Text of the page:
WHEN Newcastle lord mayor Jeff McCloy offered ‘‘the support of the city’’ to the planned fourth coal loader in a glowing submission to the Department of Planning and Infrastructure, he did so without the authority of the council. And, in the process, he misrepresented the council’s formal position in relation to coal exports.
He chose the interests of multinational corporations over the interests of local residents, and failed to raise the concerns of residents – valid concerns about noise, dust and vibration from uncovered coal trains and stockpiles.
The increased quantity of coal exported through the Port will increase the harmful effects on residents and internationally important wetlands.
The proponents of T4 have failed to conduct a thorough health impact assessment to quantify the additional risk of hospitalisation, disease and death attributable to the proposal, despite repeated calls from residents for such a study.
How can uncovered coal wagons and stockpiles be considered ‘‘world best practice’’?
Cr McCloy has failed to critically analyse the company’s claim of 2900 new jobs associated with the proposal, when its own environmental assessment said not a single new operational job would be created.
The coal industry talks up benefits and ignores costs.
It crows about the importance of coal royalties to state government revenues, but they account for only 2per cent of revenues, far less than taxes on motor vehicles.
The industry talks up the benefit to the broader economy, but ignores the $4billion a year in direct subsidies to mining companies from the public purse.
And the industry is in decline. In NSW last year, about 3000 mine-related jobs were lost.
Deloitte Access Economics last year projected that mining investment in Australia, as a proportion of GDP, would decline to below 4per cent by 2023.
The cost of stranded assets, the retraining of the workforce and the cleaning up of polluted sites has been ignored.
About 95per cent of the total mass tonnes shifted through the Port is coal. The lord mayor has failed to advocate for a diversified Port to reduce our dependence on coal and to safeguard Newcastle from the inevitable shift from mining.
The T4 proponents have not committed to even building the terminal and the T4 proposal is out of step with global macro-economic indicators.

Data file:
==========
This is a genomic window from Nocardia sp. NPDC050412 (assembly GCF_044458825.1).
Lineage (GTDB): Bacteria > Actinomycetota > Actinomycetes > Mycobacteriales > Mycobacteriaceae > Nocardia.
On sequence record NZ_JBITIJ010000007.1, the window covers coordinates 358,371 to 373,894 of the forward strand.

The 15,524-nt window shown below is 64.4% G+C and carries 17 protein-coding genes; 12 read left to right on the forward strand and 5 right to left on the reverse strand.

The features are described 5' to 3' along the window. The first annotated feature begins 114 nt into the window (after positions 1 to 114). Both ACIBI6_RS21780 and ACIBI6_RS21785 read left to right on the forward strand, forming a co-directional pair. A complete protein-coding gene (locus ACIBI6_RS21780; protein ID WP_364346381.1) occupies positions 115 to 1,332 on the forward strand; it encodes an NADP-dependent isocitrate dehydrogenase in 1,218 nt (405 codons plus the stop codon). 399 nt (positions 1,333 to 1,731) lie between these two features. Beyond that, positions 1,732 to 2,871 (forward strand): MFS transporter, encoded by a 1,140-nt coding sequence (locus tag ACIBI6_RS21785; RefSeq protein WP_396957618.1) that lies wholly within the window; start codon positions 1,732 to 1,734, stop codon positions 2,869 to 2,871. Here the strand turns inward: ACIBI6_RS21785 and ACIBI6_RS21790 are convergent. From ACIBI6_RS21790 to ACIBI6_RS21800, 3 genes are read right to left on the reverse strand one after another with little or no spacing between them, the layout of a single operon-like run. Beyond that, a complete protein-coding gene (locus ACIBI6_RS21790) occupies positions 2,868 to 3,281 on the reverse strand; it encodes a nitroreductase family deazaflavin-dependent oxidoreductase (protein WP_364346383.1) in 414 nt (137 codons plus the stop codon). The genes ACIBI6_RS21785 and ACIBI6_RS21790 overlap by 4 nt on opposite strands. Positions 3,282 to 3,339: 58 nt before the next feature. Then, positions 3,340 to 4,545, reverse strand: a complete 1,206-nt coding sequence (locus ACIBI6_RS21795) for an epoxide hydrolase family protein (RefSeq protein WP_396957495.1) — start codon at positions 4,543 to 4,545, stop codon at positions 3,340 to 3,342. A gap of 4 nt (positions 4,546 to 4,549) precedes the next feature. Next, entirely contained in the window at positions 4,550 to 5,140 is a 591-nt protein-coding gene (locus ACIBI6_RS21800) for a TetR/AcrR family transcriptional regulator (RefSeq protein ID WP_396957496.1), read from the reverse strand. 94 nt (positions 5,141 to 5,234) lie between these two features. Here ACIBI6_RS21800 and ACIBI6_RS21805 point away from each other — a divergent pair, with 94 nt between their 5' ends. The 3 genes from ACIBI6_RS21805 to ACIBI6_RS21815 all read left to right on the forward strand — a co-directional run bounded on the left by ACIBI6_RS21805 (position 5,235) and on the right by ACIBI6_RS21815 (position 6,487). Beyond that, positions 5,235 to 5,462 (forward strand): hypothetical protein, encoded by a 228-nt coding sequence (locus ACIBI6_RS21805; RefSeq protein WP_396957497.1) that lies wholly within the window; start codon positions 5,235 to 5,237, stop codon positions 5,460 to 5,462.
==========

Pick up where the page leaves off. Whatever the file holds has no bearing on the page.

The strength of our economy relies on diversification, just as our energy future must rely on a diversification of energy sources and a reduction in our carbon pollution.
The World Bank and the European Investment Bank will no longer provide financial support for coal power generation projects.
They recognise the declining costs of wind and solar power and are scaling up investment in projects that improve energy efficiency and increase clean energy generation.
It is obvious that our energy future will be very different from the past; and coal will be less and less a part of it.
But the damage that coal can wreak in the meantime is real.
A few years ago, the Australian Academy of Technological Sciences and Engineering calculated that the health costs of burning coal were equivalent to a national health burden of around $2.6billion every year.
The burning of the coal exported through the proposed T4 is equivalent to about 30per cent of Australia’s total annual carbon pollution.
There is no doubt that unmitigated climate change will damage our economy, transform our lifestyles and irreparably impact on our natural environment.
Scientists predict that we will get more intense Pasha Bulker-type storms, tides will rise, leading to more flooding, especially in low-lying areas and we will experience more extreme heatwaves, particularly affecting the most vulnerable in our community.
The changing climate will impact on our agricultural sector, including our world-renowned vineyards, and be detrimental to a sustainable export industry.
There is an alternative and we should map out Newcastle’s important role in the research and development of the new technologies that will allow for a 100per cent clean energy future.
Coal is the industry of the past. We want a diversified economy that will sustain our water, our land, and our communities for the long term.
When the lord mayor offers his support for the proposed T4 coal terminal, he is supporting an industry stuck in the past; he is not supporting Newcastle residents or the future of our city.
Michael Osborne is a Greens councillor on Newcastle City Council.
I you share Michael’s concerns write to the Department of Planning. Text of a draft letter here.